1. D.C. voters want to become their own state
In November 2016, voters in the District of Columbia overwhelmingly approved a ballot measure petitioning Congress to become the 51st state. The proposed state would have been called New Columbia and the referendum also called on the city council to approve a state Constitution. Under the referendum, most of what is currently the District of Columbia would become New Columbia but a small federal district featuring the government buildings and monuments would remain separate.
While 86% of D.C. voters expressed support for becoming a state, support for making the nation’s capital a state in the rest of the country is lukewarm. According to a Gallup poll taken in 2019, 64% of Americans oppose the idea. Previous polls taken in 1989 and 1992 also showed majority opposition to adding Washington, D.C., as the 51st state.
In order for the nation’s capital to become the 51st state, Congress would have to approve the petition. However, shortly after the referendum’s passage, Republicans, who oppose D.C. statehood, regained control of the federal government.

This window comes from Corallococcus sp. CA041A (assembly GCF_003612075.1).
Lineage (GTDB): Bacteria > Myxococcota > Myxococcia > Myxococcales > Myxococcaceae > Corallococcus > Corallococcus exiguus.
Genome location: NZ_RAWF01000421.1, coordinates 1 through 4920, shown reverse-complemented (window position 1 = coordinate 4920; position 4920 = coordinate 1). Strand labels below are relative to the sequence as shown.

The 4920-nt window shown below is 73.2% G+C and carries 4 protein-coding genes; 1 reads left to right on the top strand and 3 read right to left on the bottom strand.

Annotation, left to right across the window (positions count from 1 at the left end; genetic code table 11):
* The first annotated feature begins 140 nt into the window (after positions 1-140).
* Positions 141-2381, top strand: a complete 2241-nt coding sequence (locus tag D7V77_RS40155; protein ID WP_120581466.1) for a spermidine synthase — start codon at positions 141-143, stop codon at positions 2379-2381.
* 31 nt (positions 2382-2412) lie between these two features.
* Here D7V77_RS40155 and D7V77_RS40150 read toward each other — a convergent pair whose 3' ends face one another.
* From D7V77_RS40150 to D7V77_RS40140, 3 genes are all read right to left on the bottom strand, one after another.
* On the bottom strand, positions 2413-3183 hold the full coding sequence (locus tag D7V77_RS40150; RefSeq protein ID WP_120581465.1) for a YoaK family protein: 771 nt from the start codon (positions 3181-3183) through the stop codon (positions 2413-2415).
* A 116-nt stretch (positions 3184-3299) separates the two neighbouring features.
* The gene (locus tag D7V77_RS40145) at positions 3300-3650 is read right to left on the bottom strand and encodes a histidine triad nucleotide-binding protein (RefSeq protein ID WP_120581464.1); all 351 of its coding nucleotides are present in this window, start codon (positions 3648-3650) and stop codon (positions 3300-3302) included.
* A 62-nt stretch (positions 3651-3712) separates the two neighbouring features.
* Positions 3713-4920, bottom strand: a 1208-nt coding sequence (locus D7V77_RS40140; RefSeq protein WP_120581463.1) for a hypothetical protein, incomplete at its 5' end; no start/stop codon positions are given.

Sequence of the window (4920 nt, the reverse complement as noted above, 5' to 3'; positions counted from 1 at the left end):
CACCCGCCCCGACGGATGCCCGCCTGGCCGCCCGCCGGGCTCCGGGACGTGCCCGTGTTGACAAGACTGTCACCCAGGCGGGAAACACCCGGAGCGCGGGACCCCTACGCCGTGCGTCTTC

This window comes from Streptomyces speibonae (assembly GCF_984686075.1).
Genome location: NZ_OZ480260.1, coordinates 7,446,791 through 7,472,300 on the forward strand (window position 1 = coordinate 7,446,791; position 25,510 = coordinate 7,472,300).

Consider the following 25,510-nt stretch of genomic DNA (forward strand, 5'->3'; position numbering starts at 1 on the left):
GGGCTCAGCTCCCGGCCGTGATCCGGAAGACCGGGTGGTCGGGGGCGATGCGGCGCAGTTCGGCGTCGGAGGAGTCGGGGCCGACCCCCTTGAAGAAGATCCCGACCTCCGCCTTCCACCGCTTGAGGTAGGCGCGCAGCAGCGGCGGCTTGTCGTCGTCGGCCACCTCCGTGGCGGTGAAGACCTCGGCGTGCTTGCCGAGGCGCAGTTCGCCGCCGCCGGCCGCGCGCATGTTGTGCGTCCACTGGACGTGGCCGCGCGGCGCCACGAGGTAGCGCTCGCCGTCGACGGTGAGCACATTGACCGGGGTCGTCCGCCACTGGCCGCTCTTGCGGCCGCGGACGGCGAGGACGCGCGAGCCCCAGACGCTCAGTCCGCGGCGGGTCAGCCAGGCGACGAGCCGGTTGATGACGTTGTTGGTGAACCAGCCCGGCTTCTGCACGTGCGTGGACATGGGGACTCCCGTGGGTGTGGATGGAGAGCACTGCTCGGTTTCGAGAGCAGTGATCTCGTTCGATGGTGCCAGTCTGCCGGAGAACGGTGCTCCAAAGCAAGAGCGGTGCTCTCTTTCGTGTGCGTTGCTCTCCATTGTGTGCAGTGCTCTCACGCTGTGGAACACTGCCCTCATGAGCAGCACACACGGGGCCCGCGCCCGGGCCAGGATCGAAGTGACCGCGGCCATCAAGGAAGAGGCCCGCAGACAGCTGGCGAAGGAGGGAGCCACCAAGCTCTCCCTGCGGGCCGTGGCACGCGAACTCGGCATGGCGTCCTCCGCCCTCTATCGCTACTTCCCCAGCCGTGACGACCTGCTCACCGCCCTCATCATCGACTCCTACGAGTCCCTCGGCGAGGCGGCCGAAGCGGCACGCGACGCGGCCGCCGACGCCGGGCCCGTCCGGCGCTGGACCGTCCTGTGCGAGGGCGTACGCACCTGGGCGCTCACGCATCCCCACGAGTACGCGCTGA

Partisan interests might play a role in Republicans’ desire to keep Washington, D.C., from becoming the 51st state. After all, the Democrats routinely receive greater than 90% of the vote in presidential elections there, virtually ensuring that residents would perpetually elect two Democratic senators and one Democratic member of the House of Representatives. On the other hand, many Republicans cite the Constitution as the reason for their opposition to D.C. statehood.